A Knight's Tale
directed by Brian Helgeland
(Columbia, 2001)

A Knight's Tale appears to be very deliberately intended to get youngsters and teenagers interested in medieval history by incorporating rock 'n' roll music into its score, by touting endorsements by Rolling Stone magazine, by casting attractive young performers in the lead roles and by some judicious use of anachronistic behavior. Will these strategies work? I hope so, for this movie offers great fun and visual dazzle by being a sort of Chariots of Fire set in 14th-century England and France.

The story follows a young peasant who dreams of defying the taboo prohibiting anyone not of the nobility from competing in the knightly jousting tournaments and how he achieves this goal through a combination of luck, determination and the help of friends who care for him, believe in him and wish to share the wealth of the winnings. Heath Ledger plays William Thatcher, a Cheapsider son of a common laborer whose forged noble identity as Sir Ulrich von Lichtenstein enables him to participate in jousting -- a sport which this film depicts as the equivalent of contemporary X-treme sports complete with a circuit of various competitions (held in several French locations) as one advances towards the "World Championships" in London.

The protagonist enjoys the assistance of sympathetic, appealing, youthful and funny characters, including plump Roland (Mark Addy) and flaming-haired, lanky Wat (Alan Tudyk) as his squires. Thatcher acquires as his herald an unknown, glib and witty writer named Geoff Chaucer (Paul Bettany) -- and yes, it's THAT Chaucer! Before long, a delightful "proto-feminist" tough gal blacksmith and armorer Kate (Laura Fraser), whose existence the script rationalizes credibly, joins the crew.

This earnest fivesome work their way from one competition to the next with "Sir Ulrich" rapidly advancing as he defeats one competitor after another. But the hero soon must face a ruthless antagonist, the villainous Count Adhemar (Rufus Sewell), who craves the championship and the gorgeous and feisty highborn Jocelyn (Shannyn Sossamon) -- and he'll stop at nothing to get what he wants.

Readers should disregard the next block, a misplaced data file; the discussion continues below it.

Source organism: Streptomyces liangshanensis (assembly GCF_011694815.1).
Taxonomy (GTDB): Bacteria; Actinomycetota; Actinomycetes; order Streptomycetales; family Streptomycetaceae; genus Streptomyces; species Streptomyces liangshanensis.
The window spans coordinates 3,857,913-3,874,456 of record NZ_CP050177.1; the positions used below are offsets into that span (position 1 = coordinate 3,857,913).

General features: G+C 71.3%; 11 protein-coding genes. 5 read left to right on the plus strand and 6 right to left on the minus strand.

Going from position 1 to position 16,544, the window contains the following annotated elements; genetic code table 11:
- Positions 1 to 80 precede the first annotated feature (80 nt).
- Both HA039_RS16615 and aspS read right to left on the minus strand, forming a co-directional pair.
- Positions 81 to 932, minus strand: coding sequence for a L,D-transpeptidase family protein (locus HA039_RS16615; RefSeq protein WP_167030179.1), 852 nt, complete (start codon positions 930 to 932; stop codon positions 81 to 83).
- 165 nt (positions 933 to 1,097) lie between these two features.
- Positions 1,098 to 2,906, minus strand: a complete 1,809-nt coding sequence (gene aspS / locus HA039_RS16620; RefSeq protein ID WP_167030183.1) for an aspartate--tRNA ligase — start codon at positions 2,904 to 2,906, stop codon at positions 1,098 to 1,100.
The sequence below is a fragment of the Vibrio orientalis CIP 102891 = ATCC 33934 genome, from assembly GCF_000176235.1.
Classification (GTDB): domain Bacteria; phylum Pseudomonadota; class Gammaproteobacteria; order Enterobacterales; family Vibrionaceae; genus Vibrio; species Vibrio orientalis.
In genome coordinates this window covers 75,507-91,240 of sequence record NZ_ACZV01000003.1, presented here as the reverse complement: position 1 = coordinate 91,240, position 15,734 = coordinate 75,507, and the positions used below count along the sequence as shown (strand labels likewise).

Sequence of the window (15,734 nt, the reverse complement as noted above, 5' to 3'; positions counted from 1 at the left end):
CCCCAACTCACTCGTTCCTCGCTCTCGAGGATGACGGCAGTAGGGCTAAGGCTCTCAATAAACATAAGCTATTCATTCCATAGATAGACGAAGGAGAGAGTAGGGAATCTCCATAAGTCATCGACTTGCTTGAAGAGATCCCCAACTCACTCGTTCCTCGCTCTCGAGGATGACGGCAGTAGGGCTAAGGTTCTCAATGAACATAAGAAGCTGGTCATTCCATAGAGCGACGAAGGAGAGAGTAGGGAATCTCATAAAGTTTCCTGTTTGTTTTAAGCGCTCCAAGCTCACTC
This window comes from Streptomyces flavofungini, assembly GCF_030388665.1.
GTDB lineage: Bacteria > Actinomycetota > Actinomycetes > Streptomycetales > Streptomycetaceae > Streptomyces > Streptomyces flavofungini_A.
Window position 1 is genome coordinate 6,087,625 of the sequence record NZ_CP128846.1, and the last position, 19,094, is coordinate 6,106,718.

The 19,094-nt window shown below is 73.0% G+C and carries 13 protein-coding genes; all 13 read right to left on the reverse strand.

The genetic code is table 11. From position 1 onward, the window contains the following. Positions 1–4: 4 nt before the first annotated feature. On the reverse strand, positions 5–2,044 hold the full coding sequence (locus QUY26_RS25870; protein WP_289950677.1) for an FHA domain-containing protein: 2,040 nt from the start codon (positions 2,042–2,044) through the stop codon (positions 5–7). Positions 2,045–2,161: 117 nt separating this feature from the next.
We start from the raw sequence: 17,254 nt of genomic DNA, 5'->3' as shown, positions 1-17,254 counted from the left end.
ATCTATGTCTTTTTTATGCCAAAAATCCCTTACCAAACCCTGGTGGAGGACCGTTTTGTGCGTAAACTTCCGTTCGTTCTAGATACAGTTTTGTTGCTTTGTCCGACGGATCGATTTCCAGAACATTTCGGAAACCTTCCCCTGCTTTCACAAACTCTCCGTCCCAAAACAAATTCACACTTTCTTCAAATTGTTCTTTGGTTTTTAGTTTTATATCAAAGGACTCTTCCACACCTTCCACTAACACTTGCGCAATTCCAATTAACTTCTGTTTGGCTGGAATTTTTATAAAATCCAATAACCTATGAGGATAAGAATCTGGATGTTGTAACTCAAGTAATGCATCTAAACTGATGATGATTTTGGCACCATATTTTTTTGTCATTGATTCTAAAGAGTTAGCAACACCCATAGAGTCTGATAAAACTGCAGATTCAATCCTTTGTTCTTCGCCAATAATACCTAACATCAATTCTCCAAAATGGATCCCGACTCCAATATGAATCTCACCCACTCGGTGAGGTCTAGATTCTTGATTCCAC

Despite the predictability of the ultimate outcome of the story, the plot manages to offer some interesting and surprising twists along the way, with plenty of humor (some of it witty dialogue, some of it anachronistic, playing to an outrageous degree, on the idea of jousting as having the medieval equivalent of modern competitive sports culture and all that implies). A Knight's Tale also offers the expected plethora of exciting, colorful and spectacular jousting scenes, staged and photographed to up the ante each time so that the audience remains enthralled throughout, right up until the satisfying ending.

Will A Knight's Tale entice young people into reading Chaucer and boning up on medieval history (perhaps by reading such popular accounts as Barbara Tuchman's A Distant Mirror)? One hopes so, but even if such a salutary effect fails to occur, the movie provides plenty of entertainment with its fine performers; dazzling sets, costumes and armor; spectacular CGI aerial shots of recreated 14th-century Paris and London; lively jousts and humorous bits (much of it satisfyingly character driven). More problematic aspects are the sometimes too contemporary patterns of speech in the dialogue and the score by Carter Burwell, whose lovely music, evocative of the period, gets all too frequently interrupted by the rock 'n' roll songs ("We Will Rock You," "We Are the Champions," "The Boys are Back in Town," etc.). These melodic intrusions, despite the sports or mood appropriateness of their lyrics, felt jarring to me, but might not bother younger viewers at all. Any members of the Society for Creative Anachronisms and/or attendees of medieval/Renaissance festivals will be sure to be most appreciative of A Knight's Tale, yet this film will certainly provide a colorful, adventurous (spiced with romantic elements) couple of hours fun for all comers.

[ by Amy Harlib ]

Buy it from Amazon.com.